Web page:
Budget 2019

Budget 2019: a turning point for cities and communities

Budget 2019 delivers major results for Canadians—directly through their local governments. From doubling this year’s federal Gas Tax Fund transfer to prioritizing universal broadband, this budget elevates the federal-municipal partnership as the way to build better lives.

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Featured news and resources

FCM’s programs and advocacy help secure new tools that empower municipalities to build stronger communities of all sizes. Explore below to find out what’s new with us.

National Housing Strategy: Getting it right

National Housing Strategy: Getting it right

Published: September 2017 - PDF (1.7 MB)

National Housing Strategy: Getting it right

Transforming Canadian housing through local innovation

Safe, affordable housing is the bedrock of livable, competitive cities—and of the stronger Canada we all aspire to build. Yet our cities are grappling with a serious housing crisis. As low and moderate-income households increasingly struggle to both pay the rent and feed the kids, this crisis is throttling human and economic potential from coast to coast to coast. Unprecedented housing market pressures, particularly in big cities, pose an unparalleled threat to our future economic prosperity.

These frontline realities inform these recommendations for the design of the National Housing Strategy. They are intended to ensure the strategy meets today’s urgent needs while simultaneously building a new social and affordable housing system for the 21st century—one that enables both social and geographic mobility among Canadians.

Municipalities across Canada to receive support for 67 new infrastructure initiatives

Investing in innovative green infrastructure projects contributes to a clean growth economy and strengthens the middle class by ensuring communities are healthy and sustainable places to live.

The Honourable Amarjeet Sohi, Minister of Infrastructure and Communities, and Jenny Gerbasi, President of the Federation of Canadian Municipalities (FCM) today announced funding for 67 initiatives in communities across Canada through three programs: the Municipalities for Climate Innovation Program (MCIP), the Municipal Asset Management Program (MAMP), and the Green Municipal Fund (GMF).

Improving Canada's infrastructure lays — in large part — in the hands of the municipalities. Communities across the country want to be sure they are investing their infrastructure money wisely, and that they are ready to adapt to the potential effects of climate change as they make local infrastructure investment decisions. The projects announced today demonstrate the work being done on these fronts in municipalities large and small.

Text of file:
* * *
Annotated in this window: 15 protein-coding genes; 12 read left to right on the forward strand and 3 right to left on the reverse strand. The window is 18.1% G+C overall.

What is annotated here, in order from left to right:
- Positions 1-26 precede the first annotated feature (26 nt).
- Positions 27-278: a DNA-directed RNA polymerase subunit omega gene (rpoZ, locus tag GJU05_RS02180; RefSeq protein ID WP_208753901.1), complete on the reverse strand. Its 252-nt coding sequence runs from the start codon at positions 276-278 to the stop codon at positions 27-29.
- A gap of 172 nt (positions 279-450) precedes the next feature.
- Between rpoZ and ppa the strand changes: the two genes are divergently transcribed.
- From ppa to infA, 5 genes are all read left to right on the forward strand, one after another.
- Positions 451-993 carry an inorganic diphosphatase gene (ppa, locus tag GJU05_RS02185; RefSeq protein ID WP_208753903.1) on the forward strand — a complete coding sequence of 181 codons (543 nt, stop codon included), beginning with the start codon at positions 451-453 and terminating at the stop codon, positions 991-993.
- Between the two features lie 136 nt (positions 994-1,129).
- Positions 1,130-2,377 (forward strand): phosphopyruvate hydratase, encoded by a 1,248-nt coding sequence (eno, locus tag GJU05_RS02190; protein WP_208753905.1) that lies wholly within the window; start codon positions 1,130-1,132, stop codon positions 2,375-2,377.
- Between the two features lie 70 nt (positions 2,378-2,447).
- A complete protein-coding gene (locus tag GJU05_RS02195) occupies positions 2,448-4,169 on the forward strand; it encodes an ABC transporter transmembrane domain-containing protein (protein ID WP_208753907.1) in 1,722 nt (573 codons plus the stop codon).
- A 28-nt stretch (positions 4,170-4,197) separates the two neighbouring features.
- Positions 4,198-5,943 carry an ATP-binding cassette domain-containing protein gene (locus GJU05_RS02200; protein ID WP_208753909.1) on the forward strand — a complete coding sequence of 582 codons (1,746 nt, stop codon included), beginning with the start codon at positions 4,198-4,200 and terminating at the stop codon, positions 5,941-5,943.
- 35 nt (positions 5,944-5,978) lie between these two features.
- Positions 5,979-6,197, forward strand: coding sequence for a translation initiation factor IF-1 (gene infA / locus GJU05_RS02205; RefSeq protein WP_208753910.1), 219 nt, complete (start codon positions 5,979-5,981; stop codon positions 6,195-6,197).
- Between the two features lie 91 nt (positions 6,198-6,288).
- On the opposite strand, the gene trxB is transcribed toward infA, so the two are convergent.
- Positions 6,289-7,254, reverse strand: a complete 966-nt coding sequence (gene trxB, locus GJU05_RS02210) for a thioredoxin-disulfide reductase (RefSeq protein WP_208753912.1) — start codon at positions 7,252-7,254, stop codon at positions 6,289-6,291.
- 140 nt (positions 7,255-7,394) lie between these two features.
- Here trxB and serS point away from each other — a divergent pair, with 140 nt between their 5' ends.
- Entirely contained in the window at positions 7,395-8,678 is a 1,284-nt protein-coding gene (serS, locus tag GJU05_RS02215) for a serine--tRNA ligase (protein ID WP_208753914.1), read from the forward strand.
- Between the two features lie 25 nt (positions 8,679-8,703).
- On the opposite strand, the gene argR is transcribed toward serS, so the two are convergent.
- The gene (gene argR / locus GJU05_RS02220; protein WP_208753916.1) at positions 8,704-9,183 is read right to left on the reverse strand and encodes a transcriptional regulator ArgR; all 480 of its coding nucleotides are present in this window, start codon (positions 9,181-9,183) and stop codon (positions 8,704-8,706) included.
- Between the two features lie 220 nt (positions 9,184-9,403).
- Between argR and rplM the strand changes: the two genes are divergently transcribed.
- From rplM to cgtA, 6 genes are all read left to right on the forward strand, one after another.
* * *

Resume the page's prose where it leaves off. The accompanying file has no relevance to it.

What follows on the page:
For example, the City of Montreal, Quebec, is receiving funding through MCIP for a pilot project that will create green spaces in alleyways. Rooftop drains will be disconnected from sewer systems and excess rainwater will be used to water plants and walkways between buildings, improving both public and private spaces. This project could potentially divert the equivalent of two Olympic-sized swimming pools worth of water from the city's sewers.

Funding through MAMP is helping Canadian municipalities make informed decisions on infrastructure investments based on sound asset management practices. In Newfoundland, seven municipalities are receiving funding to train local officials on asset management planning, preparing a local inventory of assets, and reporting on the preliminary state of infrastructure. This training will help communities make informed investment decisions for infrastructure assets that will deliver value for money, while serving their citizens' needs.

Through GMF, communities are not only improving the environment around them, they are maximizing municipal resources and improving the lives of their citizens. The Township of Douro-Dummer, Ontario will study the feasibility of constructing a net-zero energy centralized public works and emergency services building, which would produce at least as much energy as it consumes on an annual basis. This initiative will provide an example for other small rural towns that want to improve and consolidate municipal infrastructure in environmentally sustainable ways.

MCIP, MAMP, and GMF are funded by the Government of Canada and delivered by the Federation of Canadian Municipalities.

Quotes

These investments will help municipalities across the country to plan, build and maintain their infrastructure more strategically. Investments in green infrastructure projects help build healthy, liveable, cleaner, and more sustainable communities now and for future generations.
— The Honourable Amarjeet Sohi, Minister of Infrastructure and Communities

Energy efficiency is one of the most effective ways to support the transition to a low-carbon economy and meet our future energy needs. Our Government is looking to achieve this is by working collaboratively with provinces, territories, and industry to create a national model net-zero energy-ready code for new homes and buildings by 2022. We are proud to support projects that are charting our course to the low-carbon future.
— The Honourable Jim Carr, Canada's Minister of Natural Resources